Tonight, I sliced a tomato. It may have been the most important thing I’ve done all day. You see, it didn’t involve Harvey Weinstein, Donald Trump, Kevin Spacey or Hillary Clinton.
Tomatoes, like people, are ubiquitous, easily found but for the most part bland and sometimes rotten. My go-to source for good tomatoes, the Ferguson Farmer’s Market has closed for the year. I was left with only grocery store options. If you are thinking, what’s the big deal, then you don’t understand tomatoes.
Like you, I am bombarded with news and information to the point I don’t know what to believe. This is when I narrow the focus of my thoughts. There are few things that I know for sure, but one of them is the love of my family, and darn it, they are going to get the best tomato I can find!
I seriously debated just skipping the tomato, a tasteless tomato is worse than no tomato at all. But I was on a mission, and I was in a mood … this was for family and I was going to give it my best.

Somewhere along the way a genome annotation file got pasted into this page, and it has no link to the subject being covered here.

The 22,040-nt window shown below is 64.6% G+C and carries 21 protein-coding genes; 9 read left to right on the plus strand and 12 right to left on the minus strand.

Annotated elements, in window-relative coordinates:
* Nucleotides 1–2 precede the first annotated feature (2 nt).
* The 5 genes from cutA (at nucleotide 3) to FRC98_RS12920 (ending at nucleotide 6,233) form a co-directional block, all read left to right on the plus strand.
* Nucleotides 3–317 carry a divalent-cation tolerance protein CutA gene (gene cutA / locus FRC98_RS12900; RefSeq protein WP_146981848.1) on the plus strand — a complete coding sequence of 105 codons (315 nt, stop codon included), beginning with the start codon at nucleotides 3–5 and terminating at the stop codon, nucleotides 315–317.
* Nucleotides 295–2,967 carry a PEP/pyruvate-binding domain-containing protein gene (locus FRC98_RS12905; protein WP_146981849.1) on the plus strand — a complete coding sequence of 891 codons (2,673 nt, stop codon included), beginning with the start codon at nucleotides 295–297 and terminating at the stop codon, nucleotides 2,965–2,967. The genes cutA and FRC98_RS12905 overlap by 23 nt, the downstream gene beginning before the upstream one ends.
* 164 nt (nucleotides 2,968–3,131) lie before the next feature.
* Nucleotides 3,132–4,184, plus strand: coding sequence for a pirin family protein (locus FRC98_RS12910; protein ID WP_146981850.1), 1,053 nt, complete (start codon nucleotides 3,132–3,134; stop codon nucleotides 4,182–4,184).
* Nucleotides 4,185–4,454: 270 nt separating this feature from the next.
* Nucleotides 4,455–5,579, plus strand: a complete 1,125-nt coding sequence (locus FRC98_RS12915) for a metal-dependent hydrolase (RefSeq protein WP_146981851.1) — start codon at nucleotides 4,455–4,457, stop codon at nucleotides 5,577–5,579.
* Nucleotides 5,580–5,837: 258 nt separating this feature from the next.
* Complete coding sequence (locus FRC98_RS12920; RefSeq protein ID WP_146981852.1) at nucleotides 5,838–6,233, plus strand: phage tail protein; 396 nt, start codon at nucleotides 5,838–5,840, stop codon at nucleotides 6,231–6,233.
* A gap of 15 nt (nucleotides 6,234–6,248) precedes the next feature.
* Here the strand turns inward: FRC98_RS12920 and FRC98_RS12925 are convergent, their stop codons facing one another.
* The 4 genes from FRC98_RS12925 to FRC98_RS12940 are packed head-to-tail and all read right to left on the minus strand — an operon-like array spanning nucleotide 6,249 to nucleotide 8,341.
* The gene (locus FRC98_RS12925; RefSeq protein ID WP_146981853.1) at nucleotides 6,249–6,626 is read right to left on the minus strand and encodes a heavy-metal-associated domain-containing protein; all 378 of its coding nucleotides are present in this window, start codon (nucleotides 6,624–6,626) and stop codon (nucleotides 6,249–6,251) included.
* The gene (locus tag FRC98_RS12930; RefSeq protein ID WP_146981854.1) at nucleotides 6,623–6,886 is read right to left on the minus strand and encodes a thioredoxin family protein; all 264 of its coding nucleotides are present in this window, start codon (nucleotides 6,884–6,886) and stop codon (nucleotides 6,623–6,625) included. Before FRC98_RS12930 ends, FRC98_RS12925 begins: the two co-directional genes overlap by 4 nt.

I paced in front of the produce section. The options were limited, hot-house beefsteak tomatoes, Roma tomatoes, and tomatoes pitched as still being attached to the vine. Looking them over, if I were a tomato, I would not have dated any of them. Thankfully, I am not a tomato.
I was preparing dinner for 3 members of my family. It was a simple menu of roasted potatoes and onions and a sandwich constructed of good deli turkey, mayo mixed with a few shakes of Frank’s Hot Sauce to spread over the brioche bun, a slice of provolone cheese melted on top with a garnish of avocado and tomato slices. Can’t miss!
I made the mistake of turning on my iPhone right after sliding the potatoes into the oven to roast. I had a few moments to kill, so I thought I would catch up on the news … big mistake. There was nothing that I needed (or wanted) to know, there were descriptions of things I really didn’t want bouncing around in my head, so I turned it off.
I grabbed the tomato I selected, peeled off the little sticker with the price code, ran my thumb across it’s surface, laid it on my cutting board and raised my chef’s knife. The slices needed to be thick enough to taste but nor so thick as to make eating difficult. A gentle sprinkle of sea salt compensated for any lack of flavor.
There are moments when things come into focus, when it’s easy to separate the wheat from the chaff. It’s rarely big events … most of the time it’s the ordinary, the common. The trick is learning how to spot them.
Screw you Harvey, Donald, Kevin and Hillary, tonight I’m slicing a tomato for my family!